Ah school, the be-all and end-all of teenaged years.
I was eighteen, bright-eyed, bushy tailed and ready to get the hell out when I graduated high-school. I had grand and ambitious dreams of life outside of the classroom, which included not having to wake up at 6:30am every morning, and perhaps finally joining a gym. It was exciting times.
In reality, I really just wanted to get a full-time job. The last year or so at school had really been pressing on me – why did I have to sit in a classroom working when I could be getting paid to work? My patience had run its course. I started my first job as a waitress at a small café during my final exams and skipped my last assembly for the same reason. It was a complicated and yet very refreshing time of life. I had so much time! And I had absolutely no clue what to do with myself.
Maybe I’m not alone here. I’m certainly not the only person who has ever graduated and then found themselves thinking, now what while you eat your breakfast cereal. Leaving school is a wild and yet extremely deliberate step into your adult life and nobody can be prepared for that. Particularly not me, but I’ve done it and that’s an achievement in itself.
I never wanted to attend my last two years at school. At this point in Australia, it was still a choice whether or not a student could finish school at 16 years or stay on for the final two. I begged my parents to let me drop out and simply start working, and they said no. To date, I have only needed my HSC (obtained with the final two years) once, and honestly I wouldn’t say it was worth the two years. I did, however, get properly acquainted with the gorgeous boy who tutored me maths and couldn’t stop talking about trucks, and here we are, five years later, in love and still talking about trucks. I’m glad about that, so I suppose we really never know what life will bring us, and though my higher school years did little for me academically, they certainly changed the course of my future personal life.
This is very important to remember. Your final years at school were for me, more about developing as an adult than anything else. I attended my classes and adored my English lessons, but was always subconsciously aware that these things meant quite little to me. They are important, particularly if you plan to pursue a career in say, medicine or law (it’s not for everybody, case in point), but don’t disregard your friendships.
I wish that when I finished school, I would have gone a little easier on myself when it came to university. For most of us at school, university was the definite option, but for me it never sat quite right. In the end, I went to a private college to be trained in a career I never would have enjoyed pursuing and ended up in a lot of HEX debt. It was fun, but it was also a pocket of my life I could have invested elsewhere.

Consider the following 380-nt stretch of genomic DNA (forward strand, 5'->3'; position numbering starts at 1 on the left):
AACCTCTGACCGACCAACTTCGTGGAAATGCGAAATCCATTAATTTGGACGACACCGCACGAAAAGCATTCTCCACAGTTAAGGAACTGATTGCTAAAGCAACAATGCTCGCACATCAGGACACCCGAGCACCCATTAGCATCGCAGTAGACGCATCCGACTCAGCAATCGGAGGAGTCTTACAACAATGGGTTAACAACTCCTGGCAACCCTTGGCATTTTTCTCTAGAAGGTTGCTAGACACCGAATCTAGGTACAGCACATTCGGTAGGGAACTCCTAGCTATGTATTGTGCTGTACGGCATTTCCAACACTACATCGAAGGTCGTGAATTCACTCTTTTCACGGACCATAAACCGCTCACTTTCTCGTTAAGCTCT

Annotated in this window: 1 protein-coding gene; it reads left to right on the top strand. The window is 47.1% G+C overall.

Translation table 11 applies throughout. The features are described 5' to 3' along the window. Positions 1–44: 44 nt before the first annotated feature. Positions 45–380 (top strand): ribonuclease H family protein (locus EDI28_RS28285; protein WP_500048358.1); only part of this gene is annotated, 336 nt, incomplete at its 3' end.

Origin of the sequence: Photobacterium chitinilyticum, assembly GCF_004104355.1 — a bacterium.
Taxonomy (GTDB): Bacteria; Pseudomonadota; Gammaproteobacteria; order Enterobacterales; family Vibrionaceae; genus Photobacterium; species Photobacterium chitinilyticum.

When finishing school, I wish someone had sat me down and asked what I wanted my life to look like ten years later. I would have told them something along the lines of, “a nice house, kids, husband and a secure job.” And they would have said, “ah! A nice house! In Sydney! How about you focus on making money.” And with that, I would have promptly shovelled all of my creative talents, interests and aspirations into the ‘hobby’ pile, and found myself a mediocre office job that paid well and offered me employment security while I went about building the life of my dreams. As it is, nobody told me this. We were universally told “find a career doing what you love,” which is a deathly statement for a creative type, because thank you but no I’d rather not be living in my parents’ basement writing poetry at thirty. I personally loved to write, so I studied journalism. I never wanted to be a journalist, and while I would have been able to cope in the career, it would never pay enough to please me, nor would it offer me the lifestyle I so badly wanted.
Occasionally I’m asked if it saddens me that my job is so mundane (it’s not) when I personally am so creatively-minded. This my friends, is where a hobby comes in. I blog and I write and I listen to music while I respond to emails. I take photos on weekends and read constantly. None of that is my job, for which I’m glad, because you’ll never find me complaining about a hobby.
This is my question: What kind of life do you want? I always planned to have nice things, therefore I don’t blink when someone asks me to work overtime, because any money I make contributes to this life. I also planned to have children and a nice home, meaning that I need time to put towards these things. I need a job that is secure but flexible in its hours. Corey often says that working in an office is his nightmare, but I would never dream of working anywhere else. The fact that I work from a home office is just an insatiable bonus.
If you’re finishing school now, I hope that you can visualise a life you might have in ten years. Mine flipped upside down and turned out to be completely not what I expected but totally better anyway. So don’t draw yourself a road map, just pick out certain aspects you would realistically like and do your damn best to get there!